If, as you read this, you realize you’re an unhealthy omnivore, let’s first focus on upgrading you to Healthy Omnivore status. As your eating patterns evolve, we’ll revisit your eating style season by season, while still allowing you to keep the variety of foods you love.

Don’t worry. If you choose this eating style for the long haul, you’re in good company. Both the Dalai Lama and Michael Pollan believe that animal protein is necessary for optimal health. We’re going to make you the healthiest omnivore possible.

The Flexible Vegetarian

If you’re a Flexible Vegetarian, also called a Flexitarian, you follow a vegetarian or an almost vegetarian eating style. You mostly avoid animal foods and enjoy the amazing variety of plant foods: beans, nuts, seeds, grains, vegetables, and fruits. You sometimes eat some poultry or fish, and also enjoy moderate amounts of eggs and dairy foods.

I’m not using the label vegetarian, because your Nutritional Style isn’t about rules and never eating animal foods. Many of my clients come to me already enjoying this particular eating style. They’re vegetarian, except for when they’re not. They don’t feel guilty if they crave an egg once in a while, or if they enjoy a piece of fish while out to dinner. It’s just food, and if their diet is 90 percent vegetarian, they’re OK with that. Your Nutritional Style is about the style of eating that you love and that makes you feel your absolute best. It’s not about forbidden foods.

The downside to the standard vegetarian diet is that people employing this style often rely too heavily on processed carbs. Many people “fail” on a vegetarian diet because they forget about the vegetable part of the word; instead, they load up on sugary carbohydrates and dairy foods to replace the meat in their diet. A diet that has lots of cheese, deep-fried onion rings, and blueberry muffins isn’t really a healthy diet, even if it doesn’t include red meat. For too many vegetarians, an unbalanced diet leads to weight gain, low energy, skin problems, digestive issues, sinus problems, and more, all because they’re making poor nutritional choices.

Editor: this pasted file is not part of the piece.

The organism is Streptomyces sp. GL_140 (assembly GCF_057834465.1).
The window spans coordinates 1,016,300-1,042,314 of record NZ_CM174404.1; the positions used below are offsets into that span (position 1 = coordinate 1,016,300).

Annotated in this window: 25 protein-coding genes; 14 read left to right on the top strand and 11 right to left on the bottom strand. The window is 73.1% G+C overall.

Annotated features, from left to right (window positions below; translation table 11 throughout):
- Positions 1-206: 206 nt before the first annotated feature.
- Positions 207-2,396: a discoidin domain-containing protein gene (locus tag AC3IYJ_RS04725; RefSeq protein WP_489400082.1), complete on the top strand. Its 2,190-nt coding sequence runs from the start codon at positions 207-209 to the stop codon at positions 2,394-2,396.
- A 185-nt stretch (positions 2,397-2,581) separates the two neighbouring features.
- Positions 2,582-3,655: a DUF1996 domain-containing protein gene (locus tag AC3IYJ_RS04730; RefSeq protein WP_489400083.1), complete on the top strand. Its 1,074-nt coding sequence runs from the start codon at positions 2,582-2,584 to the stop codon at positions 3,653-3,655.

When vegetarians find their supposedly healthy diet isn’t working for them, they throw up their hands, claim their hair is thinning, and say their doctor tells them to go home and eat meat. They tell themselves that they just aren’t supposed to be vegetarian.

In reality, they never approached this eating style in a healthy, well-informed fashion. It’s very easy to be an unhealthy vegetarian, but it’s just as easy to be a super-healthy one. Flexibility is the key.

If you’re a Flexible Vegetarian, you allow yourself the occasional serving of meat, poultry, fish, eggs, and dairy products, because you’re aware of your body and know when it is calling for some extra protein and dietary fat. You add generous amounts of greens, vegetables, fruits, and raw foods to your diet to keep your mood balanced and your energy levels high. Most important, you eat this way because you love the taste and variety of wonderful plant-based foods. All over the world, meatless dishes are the basis of richly flavored, highly nutritious ethnic cuisines. With so many food traditions to draw on, a Flexible Vegetarian is never bored by her food!

The Modern Vegan